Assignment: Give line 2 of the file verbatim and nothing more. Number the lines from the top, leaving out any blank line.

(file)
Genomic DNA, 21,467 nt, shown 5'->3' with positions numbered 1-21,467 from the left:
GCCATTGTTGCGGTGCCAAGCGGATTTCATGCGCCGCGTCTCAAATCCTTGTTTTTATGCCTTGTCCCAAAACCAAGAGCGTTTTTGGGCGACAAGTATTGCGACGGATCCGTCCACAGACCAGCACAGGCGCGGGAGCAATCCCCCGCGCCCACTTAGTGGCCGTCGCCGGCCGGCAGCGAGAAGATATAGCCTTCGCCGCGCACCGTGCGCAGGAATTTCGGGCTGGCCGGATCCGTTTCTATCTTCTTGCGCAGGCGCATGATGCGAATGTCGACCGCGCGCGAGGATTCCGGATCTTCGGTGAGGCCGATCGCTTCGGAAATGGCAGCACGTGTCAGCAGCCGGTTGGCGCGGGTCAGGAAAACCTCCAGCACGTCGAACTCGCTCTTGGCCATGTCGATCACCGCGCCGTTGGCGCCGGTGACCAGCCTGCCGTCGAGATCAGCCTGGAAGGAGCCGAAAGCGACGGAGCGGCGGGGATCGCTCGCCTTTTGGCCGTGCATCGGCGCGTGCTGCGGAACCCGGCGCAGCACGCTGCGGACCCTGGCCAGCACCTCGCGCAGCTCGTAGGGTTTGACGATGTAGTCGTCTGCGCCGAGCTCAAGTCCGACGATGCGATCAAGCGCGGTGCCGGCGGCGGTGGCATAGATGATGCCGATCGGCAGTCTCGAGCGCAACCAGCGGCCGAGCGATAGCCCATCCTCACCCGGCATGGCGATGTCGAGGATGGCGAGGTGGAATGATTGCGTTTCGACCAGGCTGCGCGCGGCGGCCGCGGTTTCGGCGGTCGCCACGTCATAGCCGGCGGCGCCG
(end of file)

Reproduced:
GCCATTGTTGCGGTGCCAAGCGGATTTCATGCGCCGCGTCTCAAATCCTTGTTTTTATGCCTTGTCCCAAAACCAAGAGCGTTTTTGGGCGACAAGTATTGCGACGGATCCGTCCACAGACCAGCACAGGCGCGGGAGCAATCCCCCGCGCCCACTTAGTGGCCGTCGCCGGCCGGCAGCGAGAAGATATAGCCTTCGCCGCGCACCGTGCGCAGGAATTTCGGGCTGGCCGGATCCGTTTCTATCTTCTTGCGCAGGCGCATGATGCGAATGTCGACCGCGCGCGAGGATTCCGGATCTTCGGTGAGGCCGATCGCTTCGGAAATGGCAGCACGTGTCAGCAGCCGGTTGGCGCGGGTCAGGAAAACCTCCAGCACGTCGAACTCGCTCTTGGCCATGTCGATCACCGCGCCGTTGGCGCCGGTGACCAGCCTGCCGTCGAGATCAGCCTGGAAGGAGCCGAAAGCGACGGAGCGGCGGGGATCGCTCGCCTTTTGGCCGTGCATCGGCGCGTGCTGCGGAACCCGGCGCAGCACGCTGCGGACCCTGGCCAGCACCTCGCGCAGCTCGTAGGGTTTGACGATGTAGTCGTCTGCGCCGAGCTCAAGTCCGACGATGCGATCAAGCGCGGTGCCGGCGGCGGTGGCATAGATGATGCCGATCGGCAGTCTCGAGCGCAACCAGCGGCCGAGCGATAGCCCATCCTCACCCGGCATGGCGATGTCGAGGATGGCGAGGTGGAATGATTGCGTTTCGACCAGGCTGCGCGCGGCGGCCGCGGTTTCGGCGGTCGCCACGTCATAGCCGGCGGCGCCG